4. Baby chicks learn very quickly. If you separate them from the other chicks during training they have the ability to do many different types of tricks and will do them for nothing more than compliments and praise! It takes less than five minutes to teach a baby chick each of these tricks.
    Climb the ladder-Place chick on forefinger and push your forefinger from the other hand up to the chicks breast gently, while telling the baby, "Climb the ladder, smart baby climb the ladder" using a happy tone of voice. After a few tries you baby chick will happily climb the ladder and then look up at you waiting for his or her moment of praise. The chick will happily climb from one of your fore fingers to the next until you stop or the chick get tired. Make sure you do not have the chick more than 8 inches from the ground when attempting this with very young chicks. A fall can cause internal injuries.
    Play dead-Gently cover the baby chicks face while calling out, sadly, "Poor baby, play dead". Gently grasp the back of the chick and hold down the wings as you turn the chick over on it's back, cover the chicks eyes and gently lean the head and back in the palm of your hand. If the chick tries to get up just cup your free hand over the eyes and say, "No, No, play dead.."then slowly remove your palm from their eyes. The chick will learn to stay. Then when a few seconds is over, lift the baby up and say, "Smart baby you're not dead!" and "Pretty baby" and the chick will get up and get excited, looking to you for more praise and more tricks!!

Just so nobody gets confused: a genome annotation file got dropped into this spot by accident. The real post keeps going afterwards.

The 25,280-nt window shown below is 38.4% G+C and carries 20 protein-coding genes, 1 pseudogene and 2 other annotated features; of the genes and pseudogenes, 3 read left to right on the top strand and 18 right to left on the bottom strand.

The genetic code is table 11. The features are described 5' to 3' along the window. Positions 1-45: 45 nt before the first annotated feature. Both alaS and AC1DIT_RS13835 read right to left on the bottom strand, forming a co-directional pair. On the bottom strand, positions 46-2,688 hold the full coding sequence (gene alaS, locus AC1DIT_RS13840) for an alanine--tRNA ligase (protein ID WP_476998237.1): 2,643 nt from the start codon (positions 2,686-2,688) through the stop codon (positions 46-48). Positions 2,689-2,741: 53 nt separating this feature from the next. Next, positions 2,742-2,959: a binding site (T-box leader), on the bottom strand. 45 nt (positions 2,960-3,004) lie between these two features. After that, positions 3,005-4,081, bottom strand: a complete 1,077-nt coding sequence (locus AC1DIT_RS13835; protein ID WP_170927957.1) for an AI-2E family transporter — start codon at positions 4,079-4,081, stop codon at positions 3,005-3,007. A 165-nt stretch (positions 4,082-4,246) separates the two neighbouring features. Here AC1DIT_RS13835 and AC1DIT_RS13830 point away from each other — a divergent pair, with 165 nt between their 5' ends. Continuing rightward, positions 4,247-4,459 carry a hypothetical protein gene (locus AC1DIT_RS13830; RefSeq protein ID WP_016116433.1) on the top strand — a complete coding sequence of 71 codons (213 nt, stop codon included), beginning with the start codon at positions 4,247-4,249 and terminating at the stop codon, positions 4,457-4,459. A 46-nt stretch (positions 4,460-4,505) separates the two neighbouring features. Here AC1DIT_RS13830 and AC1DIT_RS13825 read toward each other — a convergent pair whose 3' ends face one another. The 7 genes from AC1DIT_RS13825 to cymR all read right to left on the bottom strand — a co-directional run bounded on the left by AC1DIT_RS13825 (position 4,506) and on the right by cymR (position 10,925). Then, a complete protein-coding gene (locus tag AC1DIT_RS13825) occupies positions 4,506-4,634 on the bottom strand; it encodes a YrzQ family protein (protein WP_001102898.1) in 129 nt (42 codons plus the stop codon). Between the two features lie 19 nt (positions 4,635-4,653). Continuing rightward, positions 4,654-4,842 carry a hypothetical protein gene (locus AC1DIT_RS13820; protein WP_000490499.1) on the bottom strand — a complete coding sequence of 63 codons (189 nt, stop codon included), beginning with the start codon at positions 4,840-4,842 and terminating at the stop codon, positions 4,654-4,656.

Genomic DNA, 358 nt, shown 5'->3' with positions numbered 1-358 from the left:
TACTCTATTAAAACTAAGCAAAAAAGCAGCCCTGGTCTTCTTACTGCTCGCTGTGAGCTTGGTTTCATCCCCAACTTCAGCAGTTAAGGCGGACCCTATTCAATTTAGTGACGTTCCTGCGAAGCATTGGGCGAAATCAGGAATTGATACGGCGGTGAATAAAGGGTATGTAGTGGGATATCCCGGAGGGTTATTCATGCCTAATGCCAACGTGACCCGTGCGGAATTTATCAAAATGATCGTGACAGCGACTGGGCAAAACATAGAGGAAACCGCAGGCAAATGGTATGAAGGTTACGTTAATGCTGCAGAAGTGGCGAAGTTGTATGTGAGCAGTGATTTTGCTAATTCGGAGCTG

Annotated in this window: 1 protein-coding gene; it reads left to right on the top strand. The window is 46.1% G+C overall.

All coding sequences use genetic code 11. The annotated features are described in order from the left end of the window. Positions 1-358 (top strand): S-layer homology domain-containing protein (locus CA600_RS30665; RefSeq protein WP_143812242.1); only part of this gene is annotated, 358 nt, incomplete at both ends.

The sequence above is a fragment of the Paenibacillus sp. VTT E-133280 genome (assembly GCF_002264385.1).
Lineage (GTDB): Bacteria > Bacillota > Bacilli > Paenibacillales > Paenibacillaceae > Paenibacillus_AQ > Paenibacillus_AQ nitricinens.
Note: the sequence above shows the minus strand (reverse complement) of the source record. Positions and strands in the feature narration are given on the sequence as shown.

Chickens have natural instincts as well as, the ability to learn. They love attention and praise. Some people use snacks or "clicker's" to get their chickens to do tricks. I have found that snacks can be very distracting. My chickens will do their tricks for praise and compliments and a snack after the show is finished. I have taught my baby chicks to "Climb the Ladder", "Give mama a kiss", "Peek a Boo!" and "Play dead" in less than five minutes. They can even choose different colored papers when I tell them the color I want.
  5. bump.
  6. anyone??
  7. LilyAshley11

    LilyAshley11 Chillin' With My Peeps

    Jun 1, 2012
    sounds interesting
  8. PartyOnARoost

    PartyOnARoost Chillin' With My Peeps

    Jun 20, 2012
    Thank you SOOOO MUCH so very helpful!!!!! :D
  9. Ntsees

    Ntsees Chillin' With My Peeps

    Jul 27, 2012
    The only training I give my birds is to come to me when I give the food call. However, they come but they still keep their distance.
  10. Summer Rose

    Summer Rose Out Of The Brooder

    Jul 29, 2012
    Thanks for all the Tips, can't wait to try them. My Girls are now about 8 weeks old and I could hold them previously but lately
    they run from me. Will try several of these ideas and hope for the best!